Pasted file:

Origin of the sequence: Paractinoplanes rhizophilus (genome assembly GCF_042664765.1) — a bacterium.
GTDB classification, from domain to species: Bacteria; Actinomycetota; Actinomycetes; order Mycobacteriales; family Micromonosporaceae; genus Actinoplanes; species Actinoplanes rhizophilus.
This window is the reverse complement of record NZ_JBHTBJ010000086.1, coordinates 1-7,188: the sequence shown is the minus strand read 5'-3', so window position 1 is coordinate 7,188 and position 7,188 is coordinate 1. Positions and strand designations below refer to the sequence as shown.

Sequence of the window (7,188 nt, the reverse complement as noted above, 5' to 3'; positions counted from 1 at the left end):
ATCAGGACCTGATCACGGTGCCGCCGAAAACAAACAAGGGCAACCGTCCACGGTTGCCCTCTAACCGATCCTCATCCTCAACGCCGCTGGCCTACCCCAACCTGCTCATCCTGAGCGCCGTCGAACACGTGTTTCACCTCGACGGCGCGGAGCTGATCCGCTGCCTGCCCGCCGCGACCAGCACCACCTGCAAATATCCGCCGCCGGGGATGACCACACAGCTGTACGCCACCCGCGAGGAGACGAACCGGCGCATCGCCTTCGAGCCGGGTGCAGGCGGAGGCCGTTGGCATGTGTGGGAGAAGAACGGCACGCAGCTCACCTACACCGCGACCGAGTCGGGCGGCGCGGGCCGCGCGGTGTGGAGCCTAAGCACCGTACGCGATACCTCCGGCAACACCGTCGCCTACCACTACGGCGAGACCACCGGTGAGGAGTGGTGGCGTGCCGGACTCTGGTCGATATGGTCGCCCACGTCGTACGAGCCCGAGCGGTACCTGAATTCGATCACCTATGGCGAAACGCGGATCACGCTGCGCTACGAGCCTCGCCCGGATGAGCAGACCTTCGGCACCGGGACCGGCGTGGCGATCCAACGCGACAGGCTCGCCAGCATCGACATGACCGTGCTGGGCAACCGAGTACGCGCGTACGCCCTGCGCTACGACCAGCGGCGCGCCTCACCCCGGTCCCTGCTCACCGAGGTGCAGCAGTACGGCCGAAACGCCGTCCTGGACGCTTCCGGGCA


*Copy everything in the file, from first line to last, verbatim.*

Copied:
Origin of the sequence: Paractinoplanes rhizophilus (genome assembly GCF_042664765.1) — a bacterium.
GTDB classification, from domain to species: Bacteria; Actinomycetota; Actinomycetes; order Mycobacteriales; family Micromonosporaceae; genus Actinoplanes; species Actinoplanes rhizophilus.
This window is the reverse complement of record NZ_JBHTBJ010000086.1, coordinates 1-7,188: the sequence shown is the minus strand read 5'-3', so window position 1 is coordinate 7,188 and position 7,188 is coordinate 1. Positions and strand designations below refer to the sequence as shown.

Sequence of the window (7,188 nt, the reverse complement as noted above, 5' to 3'; positions counted from 1 at the left end):
ATCAGGACCTGATCACGGTGCCGCCGAAAACAAACAAGGGCAACCGTCCACGGTTGCCCTCTAACCGATCCTCATCCTCAACGCCGCTGGCCTACCCCAACCTGCTCATCCTGAGCGCCGTCGAACACGTGTTTCACCTCGACGGCGCGGAGCTGATCCGCTGCCTGCCCGCCGCGACCAGCACCACCTGCAAATATCCGCCGCCGGGGATGACCACACAGCTGTACGCCACCCGCGAGGAGACGAACCGGCGCATCGCCTTCGAGCCGGGTGCAGGCGGAGGCCGTTGGCATGTGTGGGAGAAGAACGGCACGCAGCTCACCTACACCGCGACCGAGTCGGGCGGCGCGGGCCGCGCGGTGTGGAGCCTAAGCACCGTACGCGATACCTCCGGCAACACCGTCGCCTACCACTACGGCGAGACCACCGGTGAGGAGTGGTGGCGTGCCGGACTCTGGTCGATATGGTCGCCCACGTCGTACGAGCCCGAGCGGTACCTGAATTCGATCACCTATGGCGAAACGCGGATCACGCTGCGCTACGAGCCTCGCCCGGATGAGCAGACCTTCGGCACCGGGACCGGCGTGGCGATCCAACGCGACAGGCTCGCCAGCATCGACATGACCGTGCTGGGCAACCGAGTACGCGCGTACGCCCTGCGCTACGACCAGCGGCGCGCCTCACCCCGGTCCCTGCTCACCGAGGTGCAGCAGTACGGCCGAAACGCCGTCCTGGACGCTTCCGGGCA